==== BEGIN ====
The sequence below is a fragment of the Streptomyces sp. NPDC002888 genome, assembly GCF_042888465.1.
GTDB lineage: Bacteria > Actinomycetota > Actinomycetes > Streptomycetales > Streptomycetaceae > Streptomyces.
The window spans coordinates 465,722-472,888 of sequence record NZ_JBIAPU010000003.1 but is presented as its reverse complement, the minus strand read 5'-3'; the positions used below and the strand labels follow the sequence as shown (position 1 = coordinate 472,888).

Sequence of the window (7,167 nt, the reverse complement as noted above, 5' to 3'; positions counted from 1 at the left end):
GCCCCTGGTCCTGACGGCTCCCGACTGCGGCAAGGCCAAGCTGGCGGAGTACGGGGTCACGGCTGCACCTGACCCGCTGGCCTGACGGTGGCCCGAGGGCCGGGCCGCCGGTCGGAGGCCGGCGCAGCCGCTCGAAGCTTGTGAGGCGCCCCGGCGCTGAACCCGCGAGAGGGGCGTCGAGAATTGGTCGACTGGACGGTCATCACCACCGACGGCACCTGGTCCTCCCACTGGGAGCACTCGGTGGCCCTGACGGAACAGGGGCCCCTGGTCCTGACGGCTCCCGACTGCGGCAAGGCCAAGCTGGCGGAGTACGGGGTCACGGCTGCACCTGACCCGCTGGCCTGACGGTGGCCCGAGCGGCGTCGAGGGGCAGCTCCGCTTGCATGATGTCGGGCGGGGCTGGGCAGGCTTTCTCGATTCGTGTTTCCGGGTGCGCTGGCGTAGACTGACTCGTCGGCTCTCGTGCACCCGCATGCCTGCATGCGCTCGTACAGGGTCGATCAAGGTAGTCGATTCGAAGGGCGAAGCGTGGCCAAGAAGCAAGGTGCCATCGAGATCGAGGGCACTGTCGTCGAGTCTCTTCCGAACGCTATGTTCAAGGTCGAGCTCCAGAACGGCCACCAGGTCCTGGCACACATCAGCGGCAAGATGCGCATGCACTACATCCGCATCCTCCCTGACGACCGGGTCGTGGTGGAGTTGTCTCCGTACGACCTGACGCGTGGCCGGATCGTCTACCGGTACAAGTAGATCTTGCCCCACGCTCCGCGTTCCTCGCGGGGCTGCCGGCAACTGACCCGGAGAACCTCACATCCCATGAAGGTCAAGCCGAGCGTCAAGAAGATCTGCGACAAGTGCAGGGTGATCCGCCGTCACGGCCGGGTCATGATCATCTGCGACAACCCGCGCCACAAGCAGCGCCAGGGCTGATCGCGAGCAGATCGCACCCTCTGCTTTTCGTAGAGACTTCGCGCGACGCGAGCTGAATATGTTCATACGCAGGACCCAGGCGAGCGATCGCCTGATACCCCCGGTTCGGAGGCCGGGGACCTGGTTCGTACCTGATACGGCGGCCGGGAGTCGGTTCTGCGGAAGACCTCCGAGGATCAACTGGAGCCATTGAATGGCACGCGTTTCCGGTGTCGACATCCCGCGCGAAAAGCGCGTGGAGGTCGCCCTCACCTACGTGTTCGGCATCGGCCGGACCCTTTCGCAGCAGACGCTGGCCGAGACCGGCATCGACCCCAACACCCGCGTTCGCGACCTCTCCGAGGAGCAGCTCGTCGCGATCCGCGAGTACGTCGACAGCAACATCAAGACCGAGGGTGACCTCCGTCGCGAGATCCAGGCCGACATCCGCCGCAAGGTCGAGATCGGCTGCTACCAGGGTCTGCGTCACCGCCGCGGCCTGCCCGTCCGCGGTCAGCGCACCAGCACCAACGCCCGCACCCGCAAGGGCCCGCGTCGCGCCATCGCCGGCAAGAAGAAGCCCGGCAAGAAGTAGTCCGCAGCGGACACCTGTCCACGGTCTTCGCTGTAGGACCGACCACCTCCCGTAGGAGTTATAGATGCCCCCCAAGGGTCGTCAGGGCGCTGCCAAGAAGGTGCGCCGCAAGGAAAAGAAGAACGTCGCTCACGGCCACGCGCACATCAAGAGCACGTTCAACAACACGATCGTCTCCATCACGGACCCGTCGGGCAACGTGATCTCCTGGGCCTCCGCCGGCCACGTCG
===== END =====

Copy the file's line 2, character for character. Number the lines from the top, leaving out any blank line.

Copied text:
GTDB lineage: Bacteria > Actinomycetota > Actinomycetes > Streptomycetales > Streptomycetaceae > Streptomyces.